What is dog fighting?
Dog fighting is another inhumane blood sport which sees dogs who have been bred, conditioned, and trained to fight, placed into a pit or ‘fighting ring’ where they attack each other for hours until one or both dogs are severely injured or killed – all for the sake of spectator entertainment and profit.
Causing horrific animal suffering, dog fighting rings perpetuate an illegal and unethical underground economy of gambling, dog breeding, and dog sales. Some fights in Australia have reported to have winnings totalling over $700,000, which does not include the side wagering that occurs in most of these instances8.
How are dogs used for fighting abused?
Like cockfighting, dogs bred for dog fighting are trained to be extremely aggressive towards each other. When injured during fights, it is reported that most owners will attend to the injuries themselves, rather than risk criminal charges if caught out by a vet. In many instances, fighting dogs will be severely mauled and maimed requiring urgent professional medical attention – yet they are forced to suffer this pain without proper treatment.
Some of the horrific acts of cruelty that fighting dogs can be subjected to include:
- Dogs kept for fighting are beaten and deprived of food and water to make them aggressive
- They are often kept chained up or penned, deprived of the ability to walk around or play
- Weights are placed around their necks during ‘training’ to build up their muscular strength
- They may be forced to wear electric shock collars
- They are tied to treadmills and forced to run on them as a form of exercise and ‘conditioning’
- Often they are injected with steroids or cocaine to ‘improve’ their performance
- Owners may cut off their tails and ears to avoid them being bitten by the opposing dog during a fight9
- Fights can last hours and will only end once one dog has been killed or is too badly injured to continue.
- Even dogs that survive the fight often die shortly afterwards from injuries, blood loss, infection, and a lack of proper veterinary care10
- Dogs who win fights are forced to fight over and over again
- Winning dogs are also used to breed puppies for profit. If they are a female, they are strapped down to “rape stands” to prevent fighting while males impregnate them11.
- Many of the dogs who don’t make the cut as “fighters” will be used as bait dogs in training matches. ‘Bait dogs’ will often have their mouths taped shut so they cannot fight back. Sadly, many animals can be used as ‘bait’ including smaller dogs, cats, and other small animals who do not pose an injury risk for the dog in training.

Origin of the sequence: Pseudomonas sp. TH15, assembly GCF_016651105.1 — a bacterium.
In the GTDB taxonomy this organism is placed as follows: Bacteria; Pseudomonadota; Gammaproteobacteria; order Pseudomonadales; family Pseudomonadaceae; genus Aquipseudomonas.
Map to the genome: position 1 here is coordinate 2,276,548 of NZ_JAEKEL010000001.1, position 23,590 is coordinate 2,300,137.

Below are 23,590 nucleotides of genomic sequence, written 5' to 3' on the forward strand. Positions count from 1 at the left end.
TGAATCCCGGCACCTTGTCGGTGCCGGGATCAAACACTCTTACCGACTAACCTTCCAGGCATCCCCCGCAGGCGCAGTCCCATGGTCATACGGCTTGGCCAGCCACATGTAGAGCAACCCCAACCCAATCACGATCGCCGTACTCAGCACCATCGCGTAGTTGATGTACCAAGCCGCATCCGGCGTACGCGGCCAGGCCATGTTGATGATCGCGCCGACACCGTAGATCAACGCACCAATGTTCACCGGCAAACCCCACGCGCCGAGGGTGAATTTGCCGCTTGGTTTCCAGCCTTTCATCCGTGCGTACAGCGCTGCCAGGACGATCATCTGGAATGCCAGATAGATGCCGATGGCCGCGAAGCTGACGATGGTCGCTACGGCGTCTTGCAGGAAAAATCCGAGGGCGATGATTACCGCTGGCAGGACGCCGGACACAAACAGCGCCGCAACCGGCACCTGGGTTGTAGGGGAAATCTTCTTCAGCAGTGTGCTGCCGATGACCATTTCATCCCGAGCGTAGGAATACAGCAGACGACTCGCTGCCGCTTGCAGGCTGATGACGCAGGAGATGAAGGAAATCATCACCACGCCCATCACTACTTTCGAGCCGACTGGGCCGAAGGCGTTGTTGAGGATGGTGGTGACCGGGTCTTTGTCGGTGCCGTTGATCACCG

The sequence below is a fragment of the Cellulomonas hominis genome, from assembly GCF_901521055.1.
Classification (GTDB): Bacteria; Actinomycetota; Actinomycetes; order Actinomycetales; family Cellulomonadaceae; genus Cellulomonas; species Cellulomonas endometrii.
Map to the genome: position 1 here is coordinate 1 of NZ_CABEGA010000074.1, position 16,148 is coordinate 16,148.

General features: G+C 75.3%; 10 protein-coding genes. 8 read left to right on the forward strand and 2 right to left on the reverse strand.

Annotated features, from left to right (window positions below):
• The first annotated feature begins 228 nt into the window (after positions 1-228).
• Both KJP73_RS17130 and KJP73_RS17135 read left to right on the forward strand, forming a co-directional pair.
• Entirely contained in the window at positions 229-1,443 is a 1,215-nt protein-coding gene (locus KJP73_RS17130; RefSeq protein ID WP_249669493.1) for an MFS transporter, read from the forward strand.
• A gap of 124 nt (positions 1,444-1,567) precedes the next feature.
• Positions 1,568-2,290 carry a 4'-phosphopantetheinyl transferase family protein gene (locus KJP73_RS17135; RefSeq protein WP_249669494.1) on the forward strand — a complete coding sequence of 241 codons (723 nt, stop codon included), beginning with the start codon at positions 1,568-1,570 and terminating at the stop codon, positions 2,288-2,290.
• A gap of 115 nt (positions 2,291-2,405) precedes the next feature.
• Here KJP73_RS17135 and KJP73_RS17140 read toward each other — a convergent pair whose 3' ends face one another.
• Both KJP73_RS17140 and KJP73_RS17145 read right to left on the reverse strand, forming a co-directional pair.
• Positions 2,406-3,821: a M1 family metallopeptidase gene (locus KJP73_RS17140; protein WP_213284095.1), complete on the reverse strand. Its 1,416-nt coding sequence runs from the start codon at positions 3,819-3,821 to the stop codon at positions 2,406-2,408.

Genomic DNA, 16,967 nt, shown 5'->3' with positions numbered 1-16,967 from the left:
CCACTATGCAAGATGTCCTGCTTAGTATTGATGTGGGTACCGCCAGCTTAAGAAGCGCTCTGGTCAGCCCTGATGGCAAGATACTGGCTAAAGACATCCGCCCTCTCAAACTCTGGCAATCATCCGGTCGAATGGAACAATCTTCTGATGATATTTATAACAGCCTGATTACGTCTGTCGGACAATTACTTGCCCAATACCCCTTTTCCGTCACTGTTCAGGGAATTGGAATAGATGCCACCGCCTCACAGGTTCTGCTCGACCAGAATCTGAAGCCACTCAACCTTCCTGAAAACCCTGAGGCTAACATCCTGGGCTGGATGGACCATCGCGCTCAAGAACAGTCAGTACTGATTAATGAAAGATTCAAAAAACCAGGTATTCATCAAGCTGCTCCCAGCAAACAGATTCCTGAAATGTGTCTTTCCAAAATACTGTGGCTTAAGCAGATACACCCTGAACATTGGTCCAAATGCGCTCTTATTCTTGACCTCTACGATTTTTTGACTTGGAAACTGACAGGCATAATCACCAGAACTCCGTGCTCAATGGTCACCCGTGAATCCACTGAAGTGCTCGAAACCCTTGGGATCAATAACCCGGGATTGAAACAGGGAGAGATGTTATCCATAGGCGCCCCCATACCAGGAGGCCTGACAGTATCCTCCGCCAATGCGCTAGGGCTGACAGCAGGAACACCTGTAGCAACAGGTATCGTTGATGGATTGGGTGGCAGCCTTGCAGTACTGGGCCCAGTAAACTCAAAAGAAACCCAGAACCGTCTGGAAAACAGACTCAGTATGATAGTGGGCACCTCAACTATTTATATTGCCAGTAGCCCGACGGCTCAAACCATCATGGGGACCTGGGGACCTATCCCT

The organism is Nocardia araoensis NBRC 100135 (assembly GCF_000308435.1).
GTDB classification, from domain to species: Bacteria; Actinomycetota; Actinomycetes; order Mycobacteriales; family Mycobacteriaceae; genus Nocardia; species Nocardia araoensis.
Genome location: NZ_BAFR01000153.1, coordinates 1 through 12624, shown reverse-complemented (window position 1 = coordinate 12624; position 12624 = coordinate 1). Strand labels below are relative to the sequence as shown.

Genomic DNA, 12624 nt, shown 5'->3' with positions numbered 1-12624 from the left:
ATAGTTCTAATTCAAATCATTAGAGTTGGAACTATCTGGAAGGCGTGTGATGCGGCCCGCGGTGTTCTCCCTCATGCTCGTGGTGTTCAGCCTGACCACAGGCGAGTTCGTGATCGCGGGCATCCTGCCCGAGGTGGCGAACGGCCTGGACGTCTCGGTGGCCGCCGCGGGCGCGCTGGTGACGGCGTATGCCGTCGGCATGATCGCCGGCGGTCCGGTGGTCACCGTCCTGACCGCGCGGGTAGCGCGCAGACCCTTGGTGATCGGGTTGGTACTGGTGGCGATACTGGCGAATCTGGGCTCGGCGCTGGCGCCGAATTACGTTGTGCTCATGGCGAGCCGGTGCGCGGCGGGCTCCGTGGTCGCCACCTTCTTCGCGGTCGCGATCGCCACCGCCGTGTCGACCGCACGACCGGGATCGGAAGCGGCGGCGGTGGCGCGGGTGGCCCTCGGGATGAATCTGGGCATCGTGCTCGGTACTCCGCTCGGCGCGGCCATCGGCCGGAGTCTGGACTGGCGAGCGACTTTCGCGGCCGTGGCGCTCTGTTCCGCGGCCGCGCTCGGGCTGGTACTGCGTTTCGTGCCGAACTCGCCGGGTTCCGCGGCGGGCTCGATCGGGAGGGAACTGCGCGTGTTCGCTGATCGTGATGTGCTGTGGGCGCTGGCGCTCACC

Although dog fighting is illegal in Australia, it is estimated there are at least 150 illegal dog fighting rings still active across the country today12.
In order to eradicate these heinous “sports” for good, we as individuals need to remain vigilant in our communities and report any known or suspected animal welfare concerns. It is only by speaking up that we can give a voice to the voiceless and stop animal cruelty in its tracks. Together, we can make our world a better place for animals.
2 ASPCA, https://www.aspca.org/improving-laws-animals/public-policy/cockfighting, last accessed on 07/04/21
3 PETA, https://www.peta.org/issues/animals-in-entertainment/cruel-sports/cockfighting/, last accessed on 07/04/21
4 PETA, https://www.peta.org/issues/animals-in-entertainment/cruel-sports/cockfighting/, last accessed on 07/04/21
5 One Green Planet, https://www.onegreenplanet.org/animalsandnature/5-shocking-things-you-didnt-know-about-cockfighting/, last accessed on 07/04/21
6 One Green Planet, https://www.onegreenplanet.org/animalsandnature/5-shocking-things-you-didnt-know-about-cockfighting/, last accessed on 07/04/21
7 RSPCA, https://kb.rspca.org.au/knowledge-base/is-cock-fighting-legal-in-australia/, last accessed on 07/04/21
8 Humane Society International, https://hsi.org.au/blog/australias-hidden-dogfighting-problem/, last accessed on 07/04/21
9 Animal Justice Party, https://nsw.animaljusticeparty.org/dog-fighting/#:~:text=Dog%20fighting%20in%20Australia,occurring%20multiple%20times%20each%20year. , last accessed on 07/04/21
10 Pet Keen, https://petkeen.com/dog-fighting-statistics/#1_Fighting_dogs_endure_horrific_training_routines, last accessed on 07/04/21
11 PETA, https://www.peta.org/issues/animals-in-entertainment/cruel-sports/dogfighting/ , last accessed on 07/04/21
12 Daily Mail, https://www.dailymail.co.uk/news/article-7458947/Inside-Australias-brutal-dog-fighting-rings-//undeterred-attempts-bring-justice.html, last accessed on 07/04/21